Right-wing extremists (KV 2/1505-1524) George McMahon (KV 2/1505-1506) George McMahon was an Irish fantasist who was involved in a far-fetched plot to assassinate Edward VIII in 1936 and tried to provide dubious information about Italian and Irish Republican plots to the authorities before himself embarking on a career of producing anti-Semitic propaganda.
KV 2/1505 covers 1933-1945, and begins with letters from McMahon to the Daily Worker being intercepted. The file has been weeded so the content of the letters is no longer available, but McMahon soon came to the Security Service's attention again in 1935 when he approached Special Branch with details of a supposed plot to ship arms to the Irish Free State. The following year he provided information about the intelligence role and activities of Italian agents in the London embassy, some of which turned out to be true, though most were inaccurate. His next approach came on 14 July 1936 when he provided details of a supposed Communist plot to assassinate the King. He was ignored, and two days later McMahon himself threw a loaded revolver at the King as he passed a crowd during a parade, and was arrested. (The Metropolitan Police file about this incident - MEPO 3/1713 - was released in January 2003.)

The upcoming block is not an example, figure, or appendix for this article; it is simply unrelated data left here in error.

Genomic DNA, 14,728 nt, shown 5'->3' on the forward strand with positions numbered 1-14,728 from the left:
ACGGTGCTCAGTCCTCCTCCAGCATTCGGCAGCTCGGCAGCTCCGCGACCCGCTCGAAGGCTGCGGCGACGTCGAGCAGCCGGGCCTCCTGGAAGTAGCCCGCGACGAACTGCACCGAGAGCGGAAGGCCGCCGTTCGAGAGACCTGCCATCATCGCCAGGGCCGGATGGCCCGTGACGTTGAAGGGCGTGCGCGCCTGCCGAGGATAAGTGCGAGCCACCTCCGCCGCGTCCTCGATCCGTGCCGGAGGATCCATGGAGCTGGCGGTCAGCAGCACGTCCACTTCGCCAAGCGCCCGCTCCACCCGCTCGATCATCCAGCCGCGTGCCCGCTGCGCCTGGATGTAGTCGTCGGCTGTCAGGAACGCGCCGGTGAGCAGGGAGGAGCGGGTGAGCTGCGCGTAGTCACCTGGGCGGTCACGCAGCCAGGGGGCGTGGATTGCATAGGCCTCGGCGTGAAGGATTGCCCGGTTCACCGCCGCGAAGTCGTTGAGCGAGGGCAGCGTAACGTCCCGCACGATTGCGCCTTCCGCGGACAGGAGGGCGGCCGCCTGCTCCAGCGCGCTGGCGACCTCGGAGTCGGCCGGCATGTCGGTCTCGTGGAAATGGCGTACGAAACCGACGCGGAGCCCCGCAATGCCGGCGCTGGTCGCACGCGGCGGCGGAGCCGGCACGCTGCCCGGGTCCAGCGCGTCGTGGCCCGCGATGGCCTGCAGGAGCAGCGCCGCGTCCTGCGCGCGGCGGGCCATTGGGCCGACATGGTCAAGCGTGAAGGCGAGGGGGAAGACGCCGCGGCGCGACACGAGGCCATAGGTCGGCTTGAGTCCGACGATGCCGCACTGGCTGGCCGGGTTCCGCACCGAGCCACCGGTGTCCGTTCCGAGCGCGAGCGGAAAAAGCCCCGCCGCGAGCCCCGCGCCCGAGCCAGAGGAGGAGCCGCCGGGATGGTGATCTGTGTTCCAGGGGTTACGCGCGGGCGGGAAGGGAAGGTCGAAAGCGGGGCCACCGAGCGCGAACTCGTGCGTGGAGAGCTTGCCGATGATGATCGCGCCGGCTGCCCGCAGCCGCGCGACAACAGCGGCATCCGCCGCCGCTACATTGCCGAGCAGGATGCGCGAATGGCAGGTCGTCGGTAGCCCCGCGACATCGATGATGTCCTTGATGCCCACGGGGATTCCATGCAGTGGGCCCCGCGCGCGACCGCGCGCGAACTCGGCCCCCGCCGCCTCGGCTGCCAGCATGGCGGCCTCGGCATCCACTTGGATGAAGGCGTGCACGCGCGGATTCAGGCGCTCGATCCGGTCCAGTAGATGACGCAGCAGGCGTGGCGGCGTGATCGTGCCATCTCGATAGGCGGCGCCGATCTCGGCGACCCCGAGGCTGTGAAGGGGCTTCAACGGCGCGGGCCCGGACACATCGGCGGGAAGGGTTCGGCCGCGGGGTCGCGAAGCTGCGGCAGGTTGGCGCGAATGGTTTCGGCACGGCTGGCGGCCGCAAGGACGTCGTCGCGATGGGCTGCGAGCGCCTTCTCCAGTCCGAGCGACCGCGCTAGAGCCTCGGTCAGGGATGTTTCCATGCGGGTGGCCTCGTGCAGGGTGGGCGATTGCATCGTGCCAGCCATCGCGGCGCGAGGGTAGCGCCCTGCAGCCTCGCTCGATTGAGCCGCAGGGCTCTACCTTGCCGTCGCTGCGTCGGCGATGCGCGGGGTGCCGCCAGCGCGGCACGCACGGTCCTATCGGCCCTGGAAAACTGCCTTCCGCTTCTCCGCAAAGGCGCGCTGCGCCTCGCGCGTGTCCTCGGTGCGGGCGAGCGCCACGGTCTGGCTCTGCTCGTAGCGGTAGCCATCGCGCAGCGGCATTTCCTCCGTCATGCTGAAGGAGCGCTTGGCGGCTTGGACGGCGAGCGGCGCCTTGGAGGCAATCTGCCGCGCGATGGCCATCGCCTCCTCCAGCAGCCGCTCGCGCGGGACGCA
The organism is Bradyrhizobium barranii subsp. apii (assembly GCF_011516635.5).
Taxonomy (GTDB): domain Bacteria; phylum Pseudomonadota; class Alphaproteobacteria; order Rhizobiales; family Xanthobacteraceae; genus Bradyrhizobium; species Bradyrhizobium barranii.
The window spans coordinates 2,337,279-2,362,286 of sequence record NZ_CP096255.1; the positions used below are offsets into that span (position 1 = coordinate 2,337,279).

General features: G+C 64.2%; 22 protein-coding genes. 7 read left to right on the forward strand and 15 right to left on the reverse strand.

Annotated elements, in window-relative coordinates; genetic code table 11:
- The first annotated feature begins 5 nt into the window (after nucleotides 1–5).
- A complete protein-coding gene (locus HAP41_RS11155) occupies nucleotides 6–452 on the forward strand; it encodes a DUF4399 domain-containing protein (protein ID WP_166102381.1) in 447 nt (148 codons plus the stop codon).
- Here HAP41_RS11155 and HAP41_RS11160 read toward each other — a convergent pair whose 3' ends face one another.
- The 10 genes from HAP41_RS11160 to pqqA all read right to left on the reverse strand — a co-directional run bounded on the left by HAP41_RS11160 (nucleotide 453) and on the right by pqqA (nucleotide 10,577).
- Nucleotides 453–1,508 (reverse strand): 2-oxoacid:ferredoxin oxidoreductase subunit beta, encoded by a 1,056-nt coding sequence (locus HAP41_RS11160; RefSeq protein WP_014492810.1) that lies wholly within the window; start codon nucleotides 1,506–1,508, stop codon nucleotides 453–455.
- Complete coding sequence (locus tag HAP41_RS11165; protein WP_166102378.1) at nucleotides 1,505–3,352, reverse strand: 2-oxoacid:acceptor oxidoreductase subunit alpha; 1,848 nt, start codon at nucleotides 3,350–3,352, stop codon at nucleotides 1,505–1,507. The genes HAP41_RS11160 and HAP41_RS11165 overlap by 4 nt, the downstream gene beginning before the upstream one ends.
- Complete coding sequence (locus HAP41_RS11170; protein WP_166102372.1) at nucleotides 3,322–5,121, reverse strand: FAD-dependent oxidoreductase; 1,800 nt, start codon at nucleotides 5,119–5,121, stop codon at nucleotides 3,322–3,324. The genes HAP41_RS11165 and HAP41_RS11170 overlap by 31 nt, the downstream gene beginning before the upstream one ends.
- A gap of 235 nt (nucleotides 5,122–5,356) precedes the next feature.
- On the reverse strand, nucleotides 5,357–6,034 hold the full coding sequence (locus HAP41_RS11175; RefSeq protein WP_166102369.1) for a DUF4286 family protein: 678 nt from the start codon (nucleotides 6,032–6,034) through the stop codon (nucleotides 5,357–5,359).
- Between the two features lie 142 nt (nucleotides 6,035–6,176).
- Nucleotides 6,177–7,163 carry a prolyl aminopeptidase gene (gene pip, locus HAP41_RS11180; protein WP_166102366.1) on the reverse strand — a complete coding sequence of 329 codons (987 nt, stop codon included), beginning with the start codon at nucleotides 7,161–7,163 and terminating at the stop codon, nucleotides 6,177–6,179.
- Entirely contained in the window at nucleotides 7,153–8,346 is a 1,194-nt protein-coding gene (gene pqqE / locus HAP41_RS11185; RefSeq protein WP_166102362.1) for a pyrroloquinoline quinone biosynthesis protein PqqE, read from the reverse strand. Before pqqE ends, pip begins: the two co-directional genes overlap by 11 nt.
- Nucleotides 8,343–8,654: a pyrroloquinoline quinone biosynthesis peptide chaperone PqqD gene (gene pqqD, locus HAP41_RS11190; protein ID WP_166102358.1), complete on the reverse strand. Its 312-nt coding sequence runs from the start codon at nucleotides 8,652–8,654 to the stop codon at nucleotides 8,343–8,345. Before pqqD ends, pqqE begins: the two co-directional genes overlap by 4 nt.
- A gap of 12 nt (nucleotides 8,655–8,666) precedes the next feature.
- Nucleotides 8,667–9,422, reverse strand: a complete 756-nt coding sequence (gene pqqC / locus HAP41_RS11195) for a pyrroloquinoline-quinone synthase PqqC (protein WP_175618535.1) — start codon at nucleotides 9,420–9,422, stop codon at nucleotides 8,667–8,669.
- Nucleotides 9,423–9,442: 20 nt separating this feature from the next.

The Security Service report on the case to Sir Russell Scott is on the file, along with correspondence with the Director of Public Prosecutions about the conduct of the case. McMahon was subsequently sentenced to 12 months' hard labour, but after his release he was soon drawing attention to himself again. In a letter of November 1939 he claimed to have had a lengthy personal meeting the previous year with senior Nazi Julius Streicher, and to have information to offer. Worse followed, when in 1940 he began sending violently anti-Semitic letters mocked up on War Office letterheads purporting to be official communications (examples, including a virulent attack on Hoare-Belisha, are on file).
The Security Service continued to observe McMahon through 1945-1951 (KV 2/1506), and letters from McMahon to Oswald Mosley are amongst those intercepted pieces of correspondence on file. A rather weary minute sums up McMahon thus: "...he is the sort of man who is perpetually thinking out magnificent schemes but who has very little ability to execute them..."